This is an interesting and enterprising selection. There is no doubt that Pauline Haas is an accomplished harpist and she has chosen a programme that shows off the many-sided facets and interpretative possibilities of her instrument.
John Thomas was official harpist to Queen Victoria and was known as the Chief of the Welsh Minstrels. His doleful The Minstrel’s Adieu to His Native Land illustrates the traditional folk heritage associations with the instrument.
The Smetana Die Moldau transcription is much more impressive and one of the most successful pieces in this collection. The harp brilliantly evokes the fresh tinkling, sparkling thrills of running water through the gushing springs of the upper Moldau, itsRead more progress through rapids, and forests and plains and onto Prague. The music growing from light-hearted youth in character through to proud mature grandeur as it approaches the Capital.
The lyrical beauty of Tchaikovsky’s two pieces from The Seasons are beguilingly caught by the harp, especially so of the June Barcarolle.
Virtuoso harpist Albert Zabel, was solo harpist for the Imperial Ballet in St. Petersburg. His Fantasy on themes from Faust by Charles Gounod is the most substantial piece in the programme and it allows the instrument to show off its virtuoso and dramatic/melodramatic capabilities. The Faust themes he chose seem less familiar and it would have been helpful if Pauline Haas could have elaborated her otherwise splendid, if rather colourfully effusive album notes. Ms Haas suggests that this Fantasy ‘follows the tradition of pieces written for virtuoso performance and is inspired by fashionable tunes of the period’? Whatever, here the harp sings romantically and dramatically enough and the virtuoso challenges are eagerly surmounted.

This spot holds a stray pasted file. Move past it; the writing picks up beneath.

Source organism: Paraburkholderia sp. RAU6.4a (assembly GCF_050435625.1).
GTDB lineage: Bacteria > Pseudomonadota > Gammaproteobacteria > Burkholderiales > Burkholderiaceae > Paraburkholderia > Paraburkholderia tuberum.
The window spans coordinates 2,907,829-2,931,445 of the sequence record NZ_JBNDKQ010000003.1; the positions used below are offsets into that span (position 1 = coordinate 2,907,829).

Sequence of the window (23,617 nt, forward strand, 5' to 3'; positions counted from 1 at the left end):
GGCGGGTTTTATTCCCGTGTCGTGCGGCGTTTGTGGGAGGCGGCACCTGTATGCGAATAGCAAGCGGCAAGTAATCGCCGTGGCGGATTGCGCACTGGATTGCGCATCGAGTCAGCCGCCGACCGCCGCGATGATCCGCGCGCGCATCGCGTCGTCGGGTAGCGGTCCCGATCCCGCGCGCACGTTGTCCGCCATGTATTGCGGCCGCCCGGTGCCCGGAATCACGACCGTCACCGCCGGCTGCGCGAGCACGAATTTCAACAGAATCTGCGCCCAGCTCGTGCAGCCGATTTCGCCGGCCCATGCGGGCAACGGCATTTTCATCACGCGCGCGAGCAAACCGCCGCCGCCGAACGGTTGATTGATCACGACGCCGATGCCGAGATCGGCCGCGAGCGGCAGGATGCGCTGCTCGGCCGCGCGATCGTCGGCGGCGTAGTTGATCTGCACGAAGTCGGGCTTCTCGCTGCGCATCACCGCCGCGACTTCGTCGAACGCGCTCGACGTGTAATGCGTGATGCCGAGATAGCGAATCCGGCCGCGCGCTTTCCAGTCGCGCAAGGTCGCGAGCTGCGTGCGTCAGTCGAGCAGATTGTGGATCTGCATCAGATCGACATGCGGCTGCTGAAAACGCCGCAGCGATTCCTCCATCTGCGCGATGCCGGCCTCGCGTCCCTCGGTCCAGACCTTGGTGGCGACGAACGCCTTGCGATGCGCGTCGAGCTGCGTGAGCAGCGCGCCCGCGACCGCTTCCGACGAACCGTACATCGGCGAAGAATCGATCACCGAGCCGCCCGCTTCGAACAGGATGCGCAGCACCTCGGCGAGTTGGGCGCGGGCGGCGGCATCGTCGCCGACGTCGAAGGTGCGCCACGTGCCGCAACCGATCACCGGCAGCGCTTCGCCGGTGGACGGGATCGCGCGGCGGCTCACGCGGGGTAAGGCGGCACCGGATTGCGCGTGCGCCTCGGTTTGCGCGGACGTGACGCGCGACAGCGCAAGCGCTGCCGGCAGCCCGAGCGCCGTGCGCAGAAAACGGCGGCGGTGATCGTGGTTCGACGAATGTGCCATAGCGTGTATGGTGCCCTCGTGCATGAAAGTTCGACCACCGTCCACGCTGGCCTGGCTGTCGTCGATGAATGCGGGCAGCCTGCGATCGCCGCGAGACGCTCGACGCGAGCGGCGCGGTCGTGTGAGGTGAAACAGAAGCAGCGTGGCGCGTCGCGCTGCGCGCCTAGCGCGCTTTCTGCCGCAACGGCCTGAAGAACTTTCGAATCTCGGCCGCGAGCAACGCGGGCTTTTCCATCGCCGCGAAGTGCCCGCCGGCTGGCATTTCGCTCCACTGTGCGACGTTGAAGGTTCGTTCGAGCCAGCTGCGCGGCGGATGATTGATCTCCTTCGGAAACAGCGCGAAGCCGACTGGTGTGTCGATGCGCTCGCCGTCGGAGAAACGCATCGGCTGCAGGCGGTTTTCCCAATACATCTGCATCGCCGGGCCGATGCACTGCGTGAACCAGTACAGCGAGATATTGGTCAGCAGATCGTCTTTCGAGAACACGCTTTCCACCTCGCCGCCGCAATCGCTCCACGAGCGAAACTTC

Mendelssohn’s Prelude and Fugue in E minor is a formidable work half in the Romantic tradition but also definitely in homage to the influence of Bach. The Prelude, beautifully evocatively played, ‘is often compared to a river of tears’ and the Fugue transcends tension and anger to a beatific acceptance of death. An extraordinary piece nicely, sensitively transcribed by Pauline Haas.
Finally, there is a formidable challenge for Haas; her arrangement for harp from Liszt’s piano transcription of Wagner’s Liebestodt. She successfully creates an atmosphere of calm at the beginning and serenity at the close. The emotionally intense climb to the peak of passion, is fine to start with, with plenty of sound perspective and power but, to me, it loses momentum on the way up when there is a mood-breaking sag and pause. Nevertheless this is a brave and worthy attempt.
A small moan, occasionally there is some distracting and disconcerting background noise –the soloist breathing I understand. Nevertheless this is a most interesting and enterprising collection demonstrating the undervalued capabilities of the most romantic of instruments.